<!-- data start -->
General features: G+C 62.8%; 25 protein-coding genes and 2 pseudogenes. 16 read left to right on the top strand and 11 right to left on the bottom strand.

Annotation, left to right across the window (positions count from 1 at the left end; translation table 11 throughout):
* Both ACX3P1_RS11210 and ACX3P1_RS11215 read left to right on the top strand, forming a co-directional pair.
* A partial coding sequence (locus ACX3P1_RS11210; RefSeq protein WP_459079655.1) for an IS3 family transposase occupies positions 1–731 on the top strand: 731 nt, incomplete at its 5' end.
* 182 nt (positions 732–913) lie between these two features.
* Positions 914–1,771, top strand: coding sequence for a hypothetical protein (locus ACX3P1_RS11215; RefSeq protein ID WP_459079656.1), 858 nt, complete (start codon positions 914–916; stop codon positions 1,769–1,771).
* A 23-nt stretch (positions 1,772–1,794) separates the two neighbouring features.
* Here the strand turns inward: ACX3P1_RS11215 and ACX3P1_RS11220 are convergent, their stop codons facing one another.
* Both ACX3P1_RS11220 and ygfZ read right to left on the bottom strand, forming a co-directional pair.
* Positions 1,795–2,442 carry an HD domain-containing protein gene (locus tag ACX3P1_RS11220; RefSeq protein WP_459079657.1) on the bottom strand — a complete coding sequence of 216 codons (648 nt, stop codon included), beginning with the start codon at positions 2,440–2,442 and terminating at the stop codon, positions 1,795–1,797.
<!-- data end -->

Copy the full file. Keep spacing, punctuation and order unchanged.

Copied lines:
General features: G+C 62.8%; 25 protein-coding genes and 2 pseudogenes. 16 read left to right on the top strand and 11 right to left on the bottom strand.

Annotation, left to right across the window (positions count from 1 at the left end; translation table 11 throughout):
* Both ACX3P1_RS11210 and ACX3P1_RS11215 read left to right on the top strand, forming a co-directional pair.
* A partial coding sequence (locus ACX3P1_RS11210; RefSeq protein WP_459079655.1) for an IS3 family transposase occupies positions 1–731 on the top strand: 731 nt, incomplete at its 5' end.
* 182 nt (positions 732–913) lie between these two features.
* Positions 914–1,771, top strand: coding sequence for a hypothetical protein (locus ACX3P1_RS11215; RefSeq protein ID WP_459079656.1), 858 nt, complete (start codon positions 914–916; stop codon positions 1,769–1,771).
* A 23-nt stretch (positions 1,772–1,794) separates the two neighbouring features.
* Here the strand turns inward: ACX3P1_RS11215 and ACX3P1_RS11220 are convergent, their stop codons facing one another.
* Both ACX3P1_RS11220 and ygfZ read right to left on the bottom strand, forming a co-directional pair.
* Positions 1,795–2,442 carry an HD domain-containing protein gene (locus tag ACX3P1_RS11220; RefSeq protein WP_459079657.1) on the bottom strand — a complete coding sequence of 216 codons (648 nt, stop codon included), beginning with the start codon at positions 2,440–2,442 and terminating at the stop codon, positions 1,795–1,797.